The abbreviation for Ave Maria consists of the Latin letters AVM. Wahlgren (1958) noted that the carver had incised a notch on the upper right hand corner of the letter V.[18] The Massey Twins in their 2004 paper argued that this notch is consistent with a scribal abbreviation for a final -e used in the 14th century.[31]

Purported historical context[edit]

Sigillum ad causas for Magnus Eriksson, King of Norway and Sweden

There is some limited historical evidence for possible 14th-century Scandinavian expeditions to North America. In a letter by Gerardus Mercator to John Dee, dated 1577, Mercator refers to one Jacob Cnoyen, who had learned that eight men returned to Norway from an expedition to the Arctic islands in 1364. One of the men, a priest, provided the King of Norway with a great deal of geographical information.[32] Carl Christian Rafn in the early 19th century mentions a priest named Ivar Bardarsson, who had previously been based in Greenland and turns up in Norwegian records from 1364 onward.

Furthermore, in 1354, King Magnus Eriksson of Sweden and Norway had issued a letter appointing a law officer named Paul Knutsson as leader of an expedition to the colony of Greenland, to investigate reports that the population was turning away from Christian culture.[33]

Another of the documents reprinted by the 19th century scholars was a scholarly attempt by Icelandic Bishop Gisli Oddsson, in 1637, to compile a history of the Arctic colonies. He dated the Greenlanders' fall away from Christianity to 1342, and claimed that they had turned instead to America. Supporters of a 14th-century origin for the Kensington runestone argue that Knutson may therefore have travelled beyond Greenland to North America, in search of renegade Greenlanders, most of his expedition being killed in Minnesota and leaving just the eight voyagers to return to Norway.[34]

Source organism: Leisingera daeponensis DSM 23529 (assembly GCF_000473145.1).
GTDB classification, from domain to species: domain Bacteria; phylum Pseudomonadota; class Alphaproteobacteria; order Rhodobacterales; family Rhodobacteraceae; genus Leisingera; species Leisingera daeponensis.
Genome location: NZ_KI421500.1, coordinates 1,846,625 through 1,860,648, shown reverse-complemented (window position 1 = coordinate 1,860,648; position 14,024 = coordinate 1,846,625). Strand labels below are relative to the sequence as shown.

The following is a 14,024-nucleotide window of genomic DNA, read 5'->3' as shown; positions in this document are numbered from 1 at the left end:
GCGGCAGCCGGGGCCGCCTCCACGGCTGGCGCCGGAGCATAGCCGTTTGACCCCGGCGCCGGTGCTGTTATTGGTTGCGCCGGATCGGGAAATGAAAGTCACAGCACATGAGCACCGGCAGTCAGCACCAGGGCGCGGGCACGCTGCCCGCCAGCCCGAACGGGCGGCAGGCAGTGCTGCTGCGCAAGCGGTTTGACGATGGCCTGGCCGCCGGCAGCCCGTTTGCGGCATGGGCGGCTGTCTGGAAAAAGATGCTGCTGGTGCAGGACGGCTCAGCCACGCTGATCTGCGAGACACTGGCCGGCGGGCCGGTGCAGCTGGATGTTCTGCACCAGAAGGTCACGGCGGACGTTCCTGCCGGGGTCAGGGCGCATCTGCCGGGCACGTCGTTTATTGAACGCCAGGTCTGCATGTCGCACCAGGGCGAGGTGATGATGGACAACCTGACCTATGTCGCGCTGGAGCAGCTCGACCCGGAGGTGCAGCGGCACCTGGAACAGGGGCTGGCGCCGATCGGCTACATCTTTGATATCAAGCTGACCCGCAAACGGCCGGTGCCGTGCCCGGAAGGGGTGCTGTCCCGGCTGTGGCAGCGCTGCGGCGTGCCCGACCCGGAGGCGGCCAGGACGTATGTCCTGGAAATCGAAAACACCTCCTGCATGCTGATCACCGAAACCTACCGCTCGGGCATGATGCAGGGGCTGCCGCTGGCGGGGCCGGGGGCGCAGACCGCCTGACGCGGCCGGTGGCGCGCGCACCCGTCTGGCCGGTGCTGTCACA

However, there is no evidence that the Knutson expedition ever set sail (the government of Norway went through considerable turmoil in 1355) and the information from Cnoyen as relayed by Mercator states specifically that the eight men who came to Norway in 1364 were not survivors of a recent expedition, but descended from the colonists who had settled the distant lands, generations earlier.[32] Also, those early 19th century books, which aroused a great deal of interest among Scandinavian Americans, would have been available to a late 19th-century hoaxer.

Hjalmar Holand adduced the "blond" Indians among the Mandan on the Upper Missouri River as possible descendants of the Swedish explorers.[35] This was dismissed as "tangential" to the Runestone issue by Beck Kehoe (2004).[36]

The situation of Kensington

A possible route of such an expedition connecting Hudson Bay with Kensington would lead up either Nelson River or Hayes River,[37] through Lake Winnipeg, then up the Red River of the North.[38]) The northern waterway begins at Traverse Gap, on the other side of which is the source of the Minnesota River, flowing to join the great Mississippi River at Saint Paul/Minneapolis.[39] This route was examined by Flom (1910), who found that explorers and traders had come from Hudson Bay to Minnesota by this route decades before the area was officially settled.[40]

See also[edit]

References[edit]

  1. ^ a b Richard Nielsen and Henrik Williams (May 2010). "Inscription Translation". Retrieved 2011-06-11. [unreliable source?]